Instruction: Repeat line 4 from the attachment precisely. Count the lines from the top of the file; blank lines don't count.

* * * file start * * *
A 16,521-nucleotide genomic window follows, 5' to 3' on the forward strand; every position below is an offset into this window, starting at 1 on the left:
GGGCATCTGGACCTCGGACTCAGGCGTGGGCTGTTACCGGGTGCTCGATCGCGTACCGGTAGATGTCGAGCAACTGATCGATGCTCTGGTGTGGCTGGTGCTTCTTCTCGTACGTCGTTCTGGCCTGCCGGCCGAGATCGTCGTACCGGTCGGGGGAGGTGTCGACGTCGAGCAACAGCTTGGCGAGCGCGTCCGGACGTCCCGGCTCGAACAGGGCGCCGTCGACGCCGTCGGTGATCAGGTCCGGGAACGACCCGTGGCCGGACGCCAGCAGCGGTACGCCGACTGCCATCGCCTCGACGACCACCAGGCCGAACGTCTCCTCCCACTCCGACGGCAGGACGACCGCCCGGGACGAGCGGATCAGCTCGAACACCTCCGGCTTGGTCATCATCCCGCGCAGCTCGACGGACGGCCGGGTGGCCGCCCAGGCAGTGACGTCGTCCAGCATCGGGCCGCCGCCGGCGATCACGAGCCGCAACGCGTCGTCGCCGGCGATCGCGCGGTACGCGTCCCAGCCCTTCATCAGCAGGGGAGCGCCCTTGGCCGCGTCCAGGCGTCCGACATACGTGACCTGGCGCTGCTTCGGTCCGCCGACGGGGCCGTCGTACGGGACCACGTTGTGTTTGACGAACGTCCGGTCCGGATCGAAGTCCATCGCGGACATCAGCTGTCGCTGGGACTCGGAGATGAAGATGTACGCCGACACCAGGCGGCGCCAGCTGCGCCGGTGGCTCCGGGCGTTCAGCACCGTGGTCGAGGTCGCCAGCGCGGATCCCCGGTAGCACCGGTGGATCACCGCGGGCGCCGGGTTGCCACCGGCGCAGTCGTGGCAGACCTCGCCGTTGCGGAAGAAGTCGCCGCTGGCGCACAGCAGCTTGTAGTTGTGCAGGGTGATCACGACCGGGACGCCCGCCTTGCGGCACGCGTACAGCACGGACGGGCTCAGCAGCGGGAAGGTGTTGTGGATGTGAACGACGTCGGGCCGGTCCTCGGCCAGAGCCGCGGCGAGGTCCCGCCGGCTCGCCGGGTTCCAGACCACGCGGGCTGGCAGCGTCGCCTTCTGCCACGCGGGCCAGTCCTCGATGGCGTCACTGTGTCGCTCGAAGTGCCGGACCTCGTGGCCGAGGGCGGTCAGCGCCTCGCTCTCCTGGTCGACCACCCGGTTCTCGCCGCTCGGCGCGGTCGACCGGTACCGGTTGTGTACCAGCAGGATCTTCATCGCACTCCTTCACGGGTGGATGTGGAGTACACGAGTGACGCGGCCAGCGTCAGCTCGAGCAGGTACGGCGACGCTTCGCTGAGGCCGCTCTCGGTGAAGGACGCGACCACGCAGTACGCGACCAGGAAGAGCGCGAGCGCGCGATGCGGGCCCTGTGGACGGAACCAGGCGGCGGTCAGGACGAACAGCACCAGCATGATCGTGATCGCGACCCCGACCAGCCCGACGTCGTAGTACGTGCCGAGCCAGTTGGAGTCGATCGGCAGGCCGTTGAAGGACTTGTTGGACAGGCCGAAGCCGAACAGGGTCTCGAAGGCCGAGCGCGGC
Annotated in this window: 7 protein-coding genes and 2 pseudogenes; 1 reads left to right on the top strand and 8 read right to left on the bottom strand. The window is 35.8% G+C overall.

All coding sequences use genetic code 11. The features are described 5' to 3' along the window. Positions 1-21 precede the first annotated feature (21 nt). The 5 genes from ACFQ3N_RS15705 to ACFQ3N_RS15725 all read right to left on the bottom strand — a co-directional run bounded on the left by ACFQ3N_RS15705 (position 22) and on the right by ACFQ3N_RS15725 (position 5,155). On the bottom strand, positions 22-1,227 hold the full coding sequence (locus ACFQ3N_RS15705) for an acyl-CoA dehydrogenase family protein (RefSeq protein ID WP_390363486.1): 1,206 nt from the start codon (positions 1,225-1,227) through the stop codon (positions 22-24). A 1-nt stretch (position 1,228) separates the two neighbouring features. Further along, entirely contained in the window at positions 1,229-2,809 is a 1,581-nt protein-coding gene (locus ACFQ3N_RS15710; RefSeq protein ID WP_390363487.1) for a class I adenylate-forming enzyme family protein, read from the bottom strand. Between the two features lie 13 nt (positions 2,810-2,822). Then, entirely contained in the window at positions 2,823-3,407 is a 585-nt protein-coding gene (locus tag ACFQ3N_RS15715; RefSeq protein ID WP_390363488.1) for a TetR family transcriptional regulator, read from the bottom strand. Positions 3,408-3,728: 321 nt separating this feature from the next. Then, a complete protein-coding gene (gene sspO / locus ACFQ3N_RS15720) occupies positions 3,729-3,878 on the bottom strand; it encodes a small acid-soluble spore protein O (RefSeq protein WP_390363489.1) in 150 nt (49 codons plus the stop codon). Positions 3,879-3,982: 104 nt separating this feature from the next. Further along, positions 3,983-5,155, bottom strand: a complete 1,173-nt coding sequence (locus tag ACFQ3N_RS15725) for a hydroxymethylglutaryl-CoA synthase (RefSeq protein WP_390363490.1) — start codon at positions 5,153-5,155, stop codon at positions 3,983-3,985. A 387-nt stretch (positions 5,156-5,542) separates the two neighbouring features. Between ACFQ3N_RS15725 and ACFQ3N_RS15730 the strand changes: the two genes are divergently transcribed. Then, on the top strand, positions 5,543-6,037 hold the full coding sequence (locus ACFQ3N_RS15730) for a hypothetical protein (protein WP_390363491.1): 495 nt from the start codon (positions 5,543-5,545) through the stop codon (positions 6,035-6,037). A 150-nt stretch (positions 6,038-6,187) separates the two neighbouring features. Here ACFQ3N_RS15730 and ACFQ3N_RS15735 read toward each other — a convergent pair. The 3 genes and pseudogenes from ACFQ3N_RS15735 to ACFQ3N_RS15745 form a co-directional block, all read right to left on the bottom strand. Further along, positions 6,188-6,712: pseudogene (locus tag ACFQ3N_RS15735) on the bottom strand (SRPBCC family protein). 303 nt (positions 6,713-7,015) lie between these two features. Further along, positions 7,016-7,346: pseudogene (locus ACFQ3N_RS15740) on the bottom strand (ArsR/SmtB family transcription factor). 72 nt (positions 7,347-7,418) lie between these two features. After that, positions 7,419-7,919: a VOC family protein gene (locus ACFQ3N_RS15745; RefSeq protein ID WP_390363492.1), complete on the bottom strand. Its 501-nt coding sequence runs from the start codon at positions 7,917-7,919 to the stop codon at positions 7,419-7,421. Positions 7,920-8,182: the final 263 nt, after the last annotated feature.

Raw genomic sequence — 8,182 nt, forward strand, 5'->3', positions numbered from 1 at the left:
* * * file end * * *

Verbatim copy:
All coding sequences use genetic code 11. The features are described 5' to 3' along the window. Positions 1-21 precede the first annotated feature (21 nt). The 5 genes from ACFQ3N_RS15705 to ACFQ3N_RS15725 all read right to left on the bottom strand — a co-directional run bounded on the left by ACFQ3N_RS15705 (position 22) and on the right by ACFQ3N_RS15725 (position 5,155). On the bottom strand, positions 22-1,227 hold the full coding sequence (locus ACFQ3N_RS15705) for an acyl-CoA dehydrogenase family protein (RefSeq protein ID WP_390363486.1): 1,206 nt from the start codon (positions 1,225-1,227) through the stop codon (positions 22-24). A 1-nt stretch (position 1,228) separates the two neighbouring features. Further along, entirely contained in the window at positions 1,229-2,809 is a 1,581-nt protein-coding gene (locus ACFQ3N_RS15710; RefSeq protein ID WP_390363487.1) for a class I adenylate-forming enzyme family protein, read from the bottom strand. Between the two features lie 13 nt (positions 2,810-2,822). Then, entirely contained in the window at positions 2,823-3,407 is a 585-nt protein-coding gene (locus tag ACFQ3N_RS15715; RefSeq protein ID WP_390363488.1) for a TetR family transcriptional regulator, read from the bottom strand. Positions 3,408-3,728: 321 nt separating this feature from the next. Then, a complete protein-coding gene (gene sspO / locus ACFQ3N_RS15720) occupies positions 3,729-3,878 on the bottom strand; it encodes a small acid-soluble spore protein O (RefSeq protein WP_390363489.1) in 150 nt (49 codons plus the stop codon). Positions 3,879-3,982: 104 nt separating this feature from the next. Further along, positions 3,983-5,155, bottom strand: a complete 1,173-nt coding sequence (locus tag ACFQ3N_RS15725) for a hydroxymethylglutaryl-CoA synthase (RefSeq protein WP_390363490.1) — start codon at positions 5,153-5,155, stop codon at positions 3,983-3,985. A 387-nt stretch (positions 5,156-5,542) separates the two neighbouring features. Between ACFQ3N_RS15725 and ACFQ3N_RS15730 the strand changes: the two genes are divergently transcribed. Then, on the top strand, positions 5,543-6,037 hold the full coding sequence (locus ACFQ3N_RS15730) for a hypothetical protein (protein WP_390363491.1): 495 nt from the start codon (positions 5,543-5,545) through the stop codon (positions 6,035-6,037). A 150-nt stretch (positions 6,038-6,187) separates the two neighbouring features. Here ACFQ3N_RS15730 and ACFQ3N_RS15735 read toward each other — a convergent pair. The 3 genes and pseudogenes from ACFQ3N_RS15735 to ACFQ3N_RS15745 form a co-directional block, all read right to left on the bottom strand. Further along, positions 6,188-6,712: pseudogene (locus tag ACFQ3N_RS15735) on the bottom strand (SRPBCC family protein). 303 nt (positions 6,713-7,015) lie between these two features. Further along, positions 7,016-7,346: pseudogene (locus ACFQ3N_RS15740) on the bottom strand (ArsR/SmtB family transcription factor). 72 nt (positions 7,347-7,418) lie between these two features. After that, positions 7,419-7,919: a VOC family protein gene (locus ACFQ3N_RS15745; RefSeq protein ID WP_390363492.1), complete on the bottom strand. Its 501-nt coding sequence runs from the start codon at positions 7,917-7,919 to the stop codon at positions 7,419-7,421. Positions 7,920-8,182: the final 263 nt, after the last annotated feature.